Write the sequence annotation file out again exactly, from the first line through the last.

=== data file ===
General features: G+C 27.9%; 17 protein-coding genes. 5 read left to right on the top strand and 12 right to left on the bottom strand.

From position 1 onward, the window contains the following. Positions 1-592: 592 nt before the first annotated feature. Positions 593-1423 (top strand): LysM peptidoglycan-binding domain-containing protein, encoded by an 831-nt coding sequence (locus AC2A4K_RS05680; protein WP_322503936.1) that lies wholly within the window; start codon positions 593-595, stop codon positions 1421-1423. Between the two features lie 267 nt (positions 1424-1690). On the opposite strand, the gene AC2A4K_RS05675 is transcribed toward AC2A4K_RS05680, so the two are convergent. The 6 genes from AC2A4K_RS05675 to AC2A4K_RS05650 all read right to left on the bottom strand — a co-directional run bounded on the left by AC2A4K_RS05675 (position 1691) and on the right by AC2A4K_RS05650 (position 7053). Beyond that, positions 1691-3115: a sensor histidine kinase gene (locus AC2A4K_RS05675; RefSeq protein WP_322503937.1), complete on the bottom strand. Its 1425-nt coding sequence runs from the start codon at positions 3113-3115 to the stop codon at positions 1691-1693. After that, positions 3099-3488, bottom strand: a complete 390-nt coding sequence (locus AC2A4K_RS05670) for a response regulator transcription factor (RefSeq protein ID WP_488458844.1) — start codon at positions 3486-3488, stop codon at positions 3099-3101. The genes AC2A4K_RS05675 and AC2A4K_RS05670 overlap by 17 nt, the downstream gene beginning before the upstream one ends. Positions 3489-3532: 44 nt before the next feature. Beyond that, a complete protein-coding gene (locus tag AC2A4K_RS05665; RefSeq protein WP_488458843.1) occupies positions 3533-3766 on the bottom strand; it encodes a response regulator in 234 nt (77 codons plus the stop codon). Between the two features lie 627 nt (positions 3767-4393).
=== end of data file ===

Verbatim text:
General features: G+C 27.9%; 17 protein-coding genes. 5 read left to right on the top strand and 12 right to left on the bottom strand.

From position 1 onward, the window contains the following. Positions 1-592: 592 nt before the first annotated feature. Positions 593-1423 (top strand): LysM peptidoglycan-binding domain-containing protein, encoded by an 831-nt coding sequence (locus AC2A4K_RS05680; protein WP_322503936.1) that lies wholly within the window; start codon positions 593-595, stop codon positions 1421-1423. Between the two features lie 267 nt (positions 1424-1690). On the opposite strand, the gene AC2A4K_RS05675 is transcribed toward AC2A4K_RS05680, so the two are convergent. The 6 genes from AC2A4K_RS05675 to AC2A4K_RS05650 all read right to left on the bottom strand — a co-directional run bounded on the left by AC2A4K_RS05675 (position 1691) and on the right by AC2A4K_RS05650 (position 7053). Beyond that, positions 1691-3115: a sensor histidine kinase gene (locus AC2A4K_RS05675; RefSeq protein WP_322503937.1), complete on the bottom strand. Its 1425-nt coding sequence runs from the start codon at positions 3113-3115 to the stop codon at positions 1691-1693. After that, positions 3099-3488, bottom strand: a complete 390-nt coding sequence (locus AC2A4K_RS05670) for a response regulator transcription factor (RefSeq protein ID WP_488458844.1) — start codon at positions 3486-3488, stop codon at positions 3099-3101. The genes AC2A4K_RS05675 and AC2A4K_RS05670 overlap by 17 nt, the downstream gene beginning before the upstream one ends. Positions 3489-3532: 44 nt before the next feature. Beyond that, a complete protein-coding gene (locus tag AC2A4K_RS05665; RefSeq protein WP_488458843.1) occupies positions 3533-3766 on the bottom strand; it encodes a response regulator in 234 nt (77 codons plus the stop codon). Between the two features lie 627 nt (positions 3767-4393).